“Trubisky is a high-end quarterback prospect who possesses NFL size, a big arm and the ability to throw with accuracy from the pocket or on the move. Despite playing in a spread-based offense, he’s a full-field reader who does a very good job of getting an early read on the safeties before crafting his course of action. Trubisky will have to become much more pocket aware and do a better job of recognizing and attacking blitzes to back NFL defensive coordinators off. He hasn’t put all the pieces together yet, but the puzzle is all right in front. Trubisky projects as a good starting quarterback with a high floor and the potential to be great.”

 

– Lance Zierlein (NFL.com)

 

“Despite being a one-year starter, Trubisky is very polished as a passer playing with good balance and consistent mechanics, which leads him to throw with great accuracy in the short/intermediate passing game. Although he comes from a version of the spread in his college offense, he was asked to do many full field progressions and showed he can click from receiver to receiver quickly and efficiently. Has very good pocket instincts and ability to keep eye level up to see receivers down the field while moving within the pocket. His three-quarters release may lead to more batted balls at the LOS but is likely not a huge issue at the next level. Will need to work on hitting his deep shots with more consistent accuracy to keep defenses from sitting at the break point. Shows all of the tools to develop into a very solid NFL starting quarterback and appears to be the safest option of the 2017 quarterback draft class.”

 

– Pro Football Focus

 

My Take:

I’m not as sold on Trubisky as others are. Admittedly, he’s the prospect out of this list of ten of whom I’ve watched the least amount of film. Watching four full games, I got a pretty good read on his strengths and weaknesses. Am I willing to spend a first round pick on the guy? Tough call. However, I do believe he has the potential to be a good NFL quarterback. I also see a little Blaine Gabbert in him, which scares me to death. His issue throwing the long ball with accuracy is probably the thing that scares me the most about Trubisky. Ultimately, if he somehow made into the second round (he won’t), then I’d be really interested in taking him if I were the Bills. But since that likely won’t be the case, then I just don’t see a scenario in which Trubisky is playing at New Era Field in the immediate future.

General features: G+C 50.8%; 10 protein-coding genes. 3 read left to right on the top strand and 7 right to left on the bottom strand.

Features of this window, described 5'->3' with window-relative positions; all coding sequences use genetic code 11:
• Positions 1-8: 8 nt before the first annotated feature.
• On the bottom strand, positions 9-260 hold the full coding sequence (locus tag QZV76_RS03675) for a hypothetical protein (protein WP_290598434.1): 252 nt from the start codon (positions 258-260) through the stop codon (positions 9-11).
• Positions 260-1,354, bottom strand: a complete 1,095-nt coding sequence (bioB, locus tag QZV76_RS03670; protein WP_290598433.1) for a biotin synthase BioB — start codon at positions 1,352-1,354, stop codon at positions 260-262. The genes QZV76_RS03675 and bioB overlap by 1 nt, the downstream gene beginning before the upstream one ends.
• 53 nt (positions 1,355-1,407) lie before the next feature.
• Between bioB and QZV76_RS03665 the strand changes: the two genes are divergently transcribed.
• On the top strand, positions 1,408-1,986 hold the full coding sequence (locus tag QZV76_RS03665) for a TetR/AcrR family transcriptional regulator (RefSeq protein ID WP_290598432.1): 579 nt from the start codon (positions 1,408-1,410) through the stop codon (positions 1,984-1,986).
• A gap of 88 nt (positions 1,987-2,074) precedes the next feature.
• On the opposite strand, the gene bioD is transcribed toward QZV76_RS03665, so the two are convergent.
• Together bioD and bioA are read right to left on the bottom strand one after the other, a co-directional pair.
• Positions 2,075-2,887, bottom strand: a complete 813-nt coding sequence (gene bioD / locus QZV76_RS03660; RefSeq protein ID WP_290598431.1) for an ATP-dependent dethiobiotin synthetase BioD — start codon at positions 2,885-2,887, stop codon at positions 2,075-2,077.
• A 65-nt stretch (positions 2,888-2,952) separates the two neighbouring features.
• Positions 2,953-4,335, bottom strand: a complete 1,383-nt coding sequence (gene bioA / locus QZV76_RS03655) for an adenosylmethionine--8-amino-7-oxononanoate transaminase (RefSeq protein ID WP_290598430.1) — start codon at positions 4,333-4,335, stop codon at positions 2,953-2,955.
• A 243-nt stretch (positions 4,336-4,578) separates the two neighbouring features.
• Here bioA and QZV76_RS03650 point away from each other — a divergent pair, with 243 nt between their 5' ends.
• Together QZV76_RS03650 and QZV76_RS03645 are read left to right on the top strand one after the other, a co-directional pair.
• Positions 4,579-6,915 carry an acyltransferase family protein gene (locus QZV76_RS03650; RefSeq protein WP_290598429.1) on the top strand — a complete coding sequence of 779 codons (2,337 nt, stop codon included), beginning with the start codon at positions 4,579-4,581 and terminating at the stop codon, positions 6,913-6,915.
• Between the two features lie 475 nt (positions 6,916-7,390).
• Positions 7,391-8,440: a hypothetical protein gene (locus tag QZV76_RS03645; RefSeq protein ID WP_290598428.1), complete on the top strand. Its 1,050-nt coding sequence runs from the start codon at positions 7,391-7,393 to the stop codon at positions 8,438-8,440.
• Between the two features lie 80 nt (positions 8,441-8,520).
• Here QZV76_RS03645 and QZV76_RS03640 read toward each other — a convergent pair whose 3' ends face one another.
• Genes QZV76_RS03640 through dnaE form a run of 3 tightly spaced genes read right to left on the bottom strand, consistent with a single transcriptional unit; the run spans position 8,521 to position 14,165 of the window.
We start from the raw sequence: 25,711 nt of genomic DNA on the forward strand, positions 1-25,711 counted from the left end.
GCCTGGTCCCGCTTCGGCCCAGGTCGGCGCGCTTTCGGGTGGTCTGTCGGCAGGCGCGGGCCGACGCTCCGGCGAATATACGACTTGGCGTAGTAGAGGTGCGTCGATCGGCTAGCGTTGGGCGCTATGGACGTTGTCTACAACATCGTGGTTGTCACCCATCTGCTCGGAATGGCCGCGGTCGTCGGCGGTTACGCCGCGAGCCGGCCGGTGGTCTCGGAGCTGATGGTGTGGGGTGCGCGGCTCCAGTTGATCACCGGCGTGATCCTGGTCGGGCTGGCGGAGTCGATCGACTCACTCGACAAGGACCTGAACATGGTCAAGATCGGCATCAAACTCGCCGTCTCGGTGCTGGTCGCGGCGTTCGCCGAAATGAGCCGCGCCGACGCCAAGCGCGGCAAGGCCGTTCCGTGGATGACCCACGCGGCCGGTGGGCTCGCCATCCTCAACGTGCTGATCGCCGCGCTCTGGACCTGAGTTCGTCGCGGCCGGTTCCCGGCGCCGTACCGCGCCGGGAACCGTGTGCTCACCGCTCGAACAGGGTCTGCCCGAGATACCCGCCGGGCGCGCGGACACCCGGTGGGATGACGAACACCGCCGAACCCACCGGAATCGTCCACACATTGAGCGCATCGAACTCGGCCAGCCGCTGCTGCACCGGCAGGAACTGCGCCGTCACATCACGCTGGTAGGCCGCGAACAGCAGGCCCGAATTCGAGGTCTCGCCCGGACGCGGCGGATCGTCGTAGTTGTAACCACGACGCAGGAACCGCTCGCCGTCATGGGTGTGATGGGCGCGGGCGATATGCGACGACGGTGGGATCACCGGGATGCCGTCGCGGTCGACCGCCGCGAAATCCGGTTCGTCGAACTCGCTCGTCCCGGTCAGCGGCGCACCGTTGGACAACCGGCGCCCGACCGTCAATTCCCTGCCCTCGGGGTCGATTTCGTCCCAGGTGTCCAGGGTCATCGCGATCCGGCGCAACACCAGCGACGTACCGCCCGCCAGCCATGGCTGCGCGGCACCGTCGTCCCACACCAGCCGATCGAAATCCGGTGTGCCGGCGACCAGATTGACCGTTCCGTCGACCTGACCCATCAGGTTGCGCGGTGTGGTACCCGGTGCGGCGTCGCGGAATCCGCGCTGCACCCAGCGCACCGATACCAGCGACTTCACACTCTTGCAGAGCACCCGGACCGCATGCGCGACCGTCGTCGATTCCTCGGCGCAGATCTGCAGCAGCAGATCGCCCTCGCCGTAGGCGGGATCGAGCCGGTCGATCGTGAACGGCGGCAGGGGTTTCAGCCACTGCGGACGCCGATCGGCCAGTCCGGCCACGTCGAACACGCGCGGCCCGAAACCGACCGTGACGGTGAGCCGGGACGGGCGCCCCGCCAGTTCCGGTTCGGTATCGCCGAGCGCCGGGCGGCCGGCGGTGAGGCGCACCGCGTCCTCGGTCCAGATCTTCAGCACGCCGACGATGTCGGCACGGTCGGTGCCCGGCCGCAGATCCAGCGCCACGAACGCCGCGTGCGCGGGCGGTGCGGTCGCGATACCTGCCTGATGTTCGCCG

Game Film:

 

Great ball placement on the move here from Trubisky. He seems to be pretty comfortable on the move, getting downhill and following through. This ball was a bit wobbly and didn’t have the sort of zip I’m used to seeing from Trubisky on many of his intermediate throws, but it’s thrown with great accuracy, just out of the reach of the sprawling defender.

 

 

This is a throw I need Trubisky, or any quarterback, for that matter, to make on a regular basis. Hell, I need my quarterback to make this play 10 times out of 10. He looked comfortable in his drop, identified the coverage, and threw to the right place, but the throw wasn’t even close. He displayed good ball trajectory, but had he put just a bit more air on it, we’re likely talking about six points.

 

 

Here you see another wide open receiver that he just misses. This time, awful footwork that leads to the inaccurate ball. I’m sure Trubisky was chewed out by his coaches on this play for falling away from his throw. What worried me slightly more was that he sort of got the yips when he felt slight pressure. There’s no reason he should have drifted into trouble. Rather, he should have stepped up and delivered the football for six points.

Nate Geary’s Top 10 QBs: #4 Deshaun Watson

4. Deshaun Watson (Jr.) – Clemson

Height: 6-2 Weight: 225

40-Yard Dash: 4.66

Career Stats:

            10,168 passing yards, 90 TDs, 32 INTs, 67.4 comp. %

Player Comparison: Dak Prescott

Projected Draft Round: 1

 

The Lowdown:

Deshaun Watson enjoyed a tremendous career at Clemson University. He beat out Chad Kelly early in each of their careers at Clemson and never looked back. When you look at the stats (over 4,000 yards and completed over 65% of his passes), you’d wonder why Watson is showing up at the fourth spot and not at number one. In my personal opinion, there just isn’t a lot separating any of the top four quarterbacks in this class. What does separate Watson from his peers is winning. He single handedly torched the Crimson Tide in back-to-back National Championship games. In those games, he faced a lot of guys he’ll be playing against at the next level. What I enjoy most about Watson’s game is his athletic ability. He has a touch of Cam Newton in his game and accounted for a large portion of Clemson’s offense. I think what you get in Watson is a steady hand who’s seen a lot on the field at the college level, but concerns about his pocket presence and accuracy on intermediate routes worry scouts in the NFL. Like most quarterbacks coming from college, Watson mostly operated out of the shotgun and got his signals from the sideline. He’s not a finished product, but I believe if he gets an opportunity to play in an offense similar to the one being run in Carolina with Cam Newton, then Watson can have success in the NFL.